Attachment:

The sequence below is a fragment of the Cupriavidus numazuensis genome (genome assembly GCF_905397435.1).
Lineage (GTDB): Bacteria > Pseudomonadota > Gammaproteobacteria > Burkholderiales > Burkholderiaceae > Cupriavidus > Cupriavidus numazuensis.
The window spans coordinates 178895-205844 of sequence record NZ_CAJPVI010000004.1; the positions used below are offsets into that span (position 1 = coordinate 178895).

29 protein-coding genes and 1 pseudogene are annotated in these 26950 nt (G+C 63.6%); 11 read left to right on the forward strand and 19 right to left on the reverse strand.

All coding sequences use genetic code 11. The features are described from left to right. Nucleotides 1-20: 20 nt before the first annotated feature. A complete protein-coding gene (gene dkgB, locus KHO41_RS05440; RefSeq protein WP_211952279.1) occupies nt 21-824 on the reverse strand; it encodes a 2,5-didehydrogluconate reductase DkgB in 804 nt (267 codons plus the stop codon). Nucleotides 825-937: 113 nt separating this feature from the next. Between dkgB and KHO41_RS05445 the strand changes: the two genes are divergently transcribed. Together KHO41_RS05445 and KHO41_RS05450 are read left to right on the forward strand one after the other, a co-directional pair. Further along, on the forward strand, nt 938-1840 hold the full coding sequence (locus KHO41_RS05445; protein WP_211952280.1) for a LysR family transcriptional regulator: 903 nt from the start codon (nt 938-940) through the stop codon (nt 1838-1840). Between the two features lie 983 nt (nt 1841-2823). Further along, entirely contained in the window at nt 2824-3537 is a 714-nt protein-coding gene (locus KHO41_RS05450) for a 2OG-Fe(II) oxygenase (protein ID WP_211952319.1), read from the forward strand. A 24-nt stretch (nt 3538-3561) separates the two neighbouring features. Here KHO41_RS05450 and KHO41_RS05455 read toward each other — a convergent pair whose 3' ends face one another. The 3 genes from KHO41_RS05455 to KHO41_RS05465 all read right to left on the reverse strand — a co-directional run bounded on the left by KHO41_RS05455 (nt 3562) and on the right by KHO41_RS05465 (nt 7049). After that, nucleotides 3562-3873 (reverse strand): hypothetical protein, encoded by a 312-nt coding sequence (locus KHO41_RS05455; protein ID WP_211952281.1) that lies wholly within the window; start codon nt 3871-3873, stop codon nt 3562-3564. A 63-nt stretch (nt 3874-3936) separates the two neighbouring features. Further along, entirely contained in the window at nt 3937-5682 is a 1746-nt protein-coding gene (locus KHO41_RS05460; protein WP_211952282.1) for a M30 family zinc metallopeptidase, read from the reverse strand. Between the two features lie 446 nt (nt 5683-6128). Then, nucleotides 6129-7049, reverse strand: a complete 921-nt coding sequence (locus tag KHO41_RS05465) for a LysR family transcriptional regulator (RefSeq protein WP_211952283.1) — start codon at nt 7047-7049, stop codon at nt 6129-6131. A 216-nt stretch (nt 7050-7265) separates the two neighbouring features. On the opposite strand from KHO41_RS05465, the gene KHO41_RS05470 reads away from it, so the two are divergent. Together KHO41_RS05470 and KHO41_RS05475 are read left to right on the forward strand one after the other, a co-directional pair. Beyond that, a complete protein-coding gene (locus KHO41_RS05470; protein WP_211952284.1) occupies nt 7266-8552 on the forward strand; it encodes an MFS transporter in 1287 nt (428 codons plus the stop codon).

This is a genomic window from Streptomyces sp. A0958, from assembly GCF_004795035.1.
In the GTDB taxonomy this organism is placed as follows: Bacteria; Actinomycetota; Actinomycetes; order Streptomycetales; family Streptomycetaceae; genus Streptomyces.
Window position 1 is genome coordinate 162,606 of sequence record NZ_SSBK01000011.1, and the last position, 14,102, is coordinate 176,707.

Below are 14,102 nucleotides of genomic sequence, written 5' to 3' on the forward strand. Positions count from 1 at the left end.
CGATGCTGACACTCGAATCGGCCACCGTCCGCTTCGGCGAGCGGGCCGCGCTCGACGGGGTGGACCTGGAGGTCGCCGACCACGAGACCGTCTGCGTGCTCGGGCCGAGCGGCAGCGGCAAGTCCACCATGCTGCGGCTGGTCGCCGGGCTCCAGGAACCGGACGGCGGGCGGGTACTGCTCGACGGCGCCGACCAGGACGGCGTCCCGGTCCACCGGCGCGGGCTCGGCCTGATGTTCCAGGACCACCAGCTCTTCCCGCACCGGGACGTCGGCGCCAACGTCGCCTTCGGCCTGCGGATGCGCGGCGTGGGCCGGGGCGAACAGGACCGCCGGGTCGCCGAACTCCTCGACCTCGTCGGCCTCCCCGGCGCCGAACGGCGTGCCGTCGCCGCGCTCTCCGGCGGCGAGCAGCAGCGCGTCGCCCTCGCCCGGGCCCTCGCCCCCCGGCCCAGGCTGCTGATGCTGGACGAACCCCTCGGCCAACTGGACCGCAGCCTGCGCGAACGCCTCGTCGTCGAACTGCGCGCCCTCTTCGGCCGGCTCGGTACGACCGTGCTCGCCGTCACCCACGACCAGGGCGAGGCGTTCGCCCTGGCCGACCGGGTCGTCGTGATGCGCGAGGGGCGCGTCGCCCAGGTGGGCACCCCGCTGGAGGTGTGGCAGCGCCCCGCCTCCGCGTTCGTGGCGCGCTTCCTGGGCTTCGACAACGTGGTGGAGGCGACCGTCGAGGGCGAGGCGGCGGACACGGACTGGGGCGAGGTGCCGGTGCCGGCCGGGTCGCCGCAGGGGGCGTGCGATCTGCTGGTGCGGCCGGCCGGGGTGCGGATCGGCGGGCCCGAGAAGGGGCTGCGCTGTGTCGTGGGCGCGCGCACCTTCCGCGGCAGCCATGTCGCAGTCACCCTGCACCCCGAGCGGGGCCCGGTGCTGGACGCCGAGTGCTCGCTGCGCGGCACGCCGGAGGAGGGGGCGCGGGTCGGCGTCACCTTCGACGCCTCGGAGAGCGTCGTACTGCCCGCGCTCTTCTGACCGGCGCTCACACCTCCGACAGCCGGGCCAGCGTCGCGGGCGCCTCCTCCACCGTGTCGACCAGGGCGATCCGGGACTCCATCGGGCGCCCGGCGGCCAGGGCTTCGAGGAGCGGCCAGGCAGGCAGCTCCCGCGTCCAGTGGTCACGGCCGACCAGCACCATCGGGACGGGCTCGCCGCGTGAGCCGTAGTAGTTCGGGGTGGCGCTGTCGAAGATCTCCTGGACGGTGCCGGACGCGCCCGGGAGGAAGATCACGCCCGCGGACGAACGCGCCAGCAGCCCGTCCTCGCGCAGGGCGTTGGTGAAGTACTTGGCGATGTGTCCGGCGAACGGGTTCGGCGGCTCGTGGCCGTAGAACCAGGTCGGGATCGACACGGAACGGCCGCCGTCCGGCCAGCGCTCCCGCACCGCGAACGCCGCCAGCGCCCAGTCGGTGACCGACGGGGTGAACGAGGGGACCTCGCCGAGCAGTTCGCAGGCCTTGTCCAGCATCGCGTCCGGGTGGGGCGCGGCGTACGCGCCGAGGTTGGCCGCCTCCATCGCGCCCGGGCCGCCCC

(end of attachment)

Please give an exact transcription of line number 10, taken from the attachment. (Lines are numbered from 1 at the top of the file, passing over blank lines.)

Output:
CGATGCTGACACTCGAATCGGCCACCGTCCGCTTCGGCGAGCGGGCCGCGCTCGACGGGGTGGACCTGGAGGTCGCCGACCACGAGACCGTCTGCGTGCTCGGGCCGAGCGGCAGCGGCAAGTCCACCATGCTGCGGCTGGTCGCCGGGCTCCAGGAACCGGACGGCGGGCGGGTACTGCTCGACGGCGCCGACCAGGACGGCGTCCCGGTCCACCGGCGCGGGCTCGGCCTGATGTTCCAGGACCACCAGCTCTTCCCGCACCGGGACGTCGGCGCCAACGTCGCCTTCGGCCTGCGGATGCGCGGCGTGGGCCGGGGCGAACAGGACCGCCGGGTCGCCGAACTCCTCGACCTCGTCGGCCTCCCCGGCGCCGAACGGCGTGCCGTCGCCGCGCTCTCCGGCGGCGAGCAGCAGCGCGTCGCCCTCGCCCGGGCCCTCGCCCCCCGGCCCAGGCTGCTGATGCTGGACGAACCCCTCGGCCAACTGGACCGCAGCCTGCGCGAACGCCTCGTCGTCGAACTGCGCGCCCTCTTCGGCCGGCTCGGTACGACCGTGCTCGCCGTCACCCACGACCAGGGCGAGGCGTTCGCCCTGGCCGACCGGGTCGTCGTGATGCGCGAGGGGCGCGTCGCCCAGGTGGGCACCCCGCTGGAGGTGTGGCAGCGCCCCGCCTCCGCGTTCGTGGCGCGCTTCCTGGGCTTCGACAACGTGGTGGAGGCGACCGTCGAGGGCGAGGCGGCGGACACGGACTGGGGCGAGGTGCCGGTGCCGGCCGGGTCGCCGCAGGGGGCGTGCGATCTGCTGGTGCGGCCGGCCGGGGTGCGGATCGGCGGGCCCGAGAAGGGGCTGCGCTGTGTCGTGGGCGCGCGCACCTTCCGCGGCAGCCATGTCGCAGTCACCCTGCACCCCGAGCGGGGCCCGGTGCTGGACGCCGAGTGCTCGCTGCGCGGCACGCCGGAGGAGGGGGCGCGGGTCGGCGTCACCTTCGACGCCTCGGAGAGCGTCGTACTGCCCGCGCTCTTCTGACCGGCGCTCACACCTCCGACAGCCGGGCCAGCGTCGCGGGCGCCTCCTCCACCGTGTCGACCAGGGCGATCCGGGACTCCATCGGGCGCCCGGCGGCCAGGGCTTCGAGGAGCGGCCAGGCAGGCAGCTCCCGCGTCCAGTGGTCACGGCCGACCAGCACCATCGGGACGGGCTCGCCGCGTGAGCCGTAGTAGTTCGGGGTGGCGCTGTCGAAGATCTCCTGGACGGTGCCGGACGCGCCCGGGAGGAAGATCACGCCCGCGGACGAACGCGCCAGCAGCCCGTCCTCGCGCAGGGCGTTGGTGAAGTACTTGGCGATGTGTCCGGCGAACGGGTTCGGCGGCTCGTGGCCGTAGAACCAGGTCGGGATCGACACGGAACGGCCGCCGTCCGGCCAGCGCTCCCGCACCGCGAACGCCGCCAGCGCCCAGTCGGTGACCGACGGGGTGAACGAGGGGACCTCGCCGAGCAGTTCGCAGGCCTTGTCCAGCATCGCGTCCGGGTGGGGCGCGGCGTACGCGCCGAGGTTGGCCGCCTCCATCGCGCCCGGGCCGCCCC